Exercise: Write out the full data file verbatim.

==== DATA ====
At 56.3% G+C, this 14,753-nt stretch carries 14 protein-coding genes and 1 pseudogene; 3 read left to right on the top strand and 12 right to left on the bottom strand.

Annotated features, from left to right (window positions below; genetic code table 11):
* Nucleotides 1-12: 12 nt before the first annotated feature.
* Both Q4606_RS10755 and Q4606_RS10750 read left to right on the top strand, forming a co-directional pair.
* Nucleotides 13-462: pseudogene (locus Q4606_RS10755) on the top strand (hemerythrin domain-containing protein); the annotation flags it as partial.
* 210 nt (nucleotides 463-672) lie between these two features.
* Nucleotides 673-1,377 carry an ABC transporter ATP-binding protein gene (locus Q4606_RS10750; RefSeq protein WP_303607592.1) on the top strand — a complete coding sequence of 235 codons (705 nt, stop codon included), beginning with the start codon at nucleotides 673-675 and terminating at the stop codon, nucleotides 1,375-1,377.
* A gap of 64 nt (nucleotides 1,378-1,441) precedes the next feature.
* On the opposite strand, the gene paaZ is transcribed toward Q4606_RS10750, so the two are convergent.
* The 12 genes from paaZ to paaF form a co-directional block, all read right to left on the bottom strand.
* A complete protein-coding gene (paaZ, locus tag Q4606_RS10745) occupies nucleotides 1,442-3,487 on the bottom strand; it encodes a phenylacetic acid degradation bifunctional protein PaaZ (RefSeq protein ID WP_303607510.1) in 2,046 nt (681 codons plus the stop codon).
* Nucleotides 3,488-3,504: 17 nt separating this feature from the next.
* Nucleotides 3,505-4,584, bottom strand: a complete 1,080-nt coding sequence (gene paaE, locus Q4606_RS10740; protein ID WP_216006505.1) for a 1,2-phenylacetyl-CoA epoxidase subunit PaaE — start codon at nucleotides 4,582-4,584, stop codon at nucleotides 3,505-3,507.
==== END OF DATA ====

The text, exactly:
At 56.3% G+C, this 14,753-nt stretch carries 14 protein-coding genes and 1 pseudogene; 3 read left to right on the top strand and 12 right to left on the bottom strand.

Annotated features, from left to right (window positions below; genetic code table 11):
* Nucleotides 1-12: 12 nt before the first annotated feature.
* Both Q4606_RS10755 and Q4606_RS10750 read left to right on the top strand, forming a co-directional pair.
* Nucleotides 13-462: pseudogene (locus Q4606_RS10755) on the top strand (hemerythrin domain-containing protein); the annotation flags it as partial.
* 210 nt (nucleotides 463-672) lie between these two features.
* Nucleotides 673-1,377 carry an ABC transporter ATP-binding protein gene (locus Q4606_RS10750; RefSeq protein WP_303607592.1) on the top strand — a complete coding sequence of 235 codons (705 nt, stop codon included), beginning with the start codon at nucleotides 673-675 and terminating at the stop codon, nucleotides 1,375-1,377.
* A gap of 64 nt (nucleotides 1,378-1,441) precedes the next feature.
* On the opposite strand, the gene paaZ is transcribed toward Q4606_RS10750, so the two are convergent.
* The 12 genes from paaZ to paaF form a co-directional block, all read right to left on the bottom strand.
* A complete protein-coding gene (paaZ, locus tag Q4606_RS10745) occupies nucleotides 1,442-3,487 on the bottom strand; it encodes a phenylacetic acid degradation bifunctional protein PaaZ (RefSeq protein ID WP_303607510.1) in 2,046 nt (681 codons plus the stop codon).
* Nucleotides 3,488-3,504: 17 nt separating this feature from the next.
* Nucleotides 3,505-4,584, bottom strand: a complete 1,080-nt coding sequence (gene paaE, locus Q4606_RS10740; protein ID WP_216006505.1) for a 1,2-phenylacetyl-CoA epoxidase subunit PaaE — start codon at nucleotides 4,582-4,584, stop codon at nucleotides 3,505-3,507.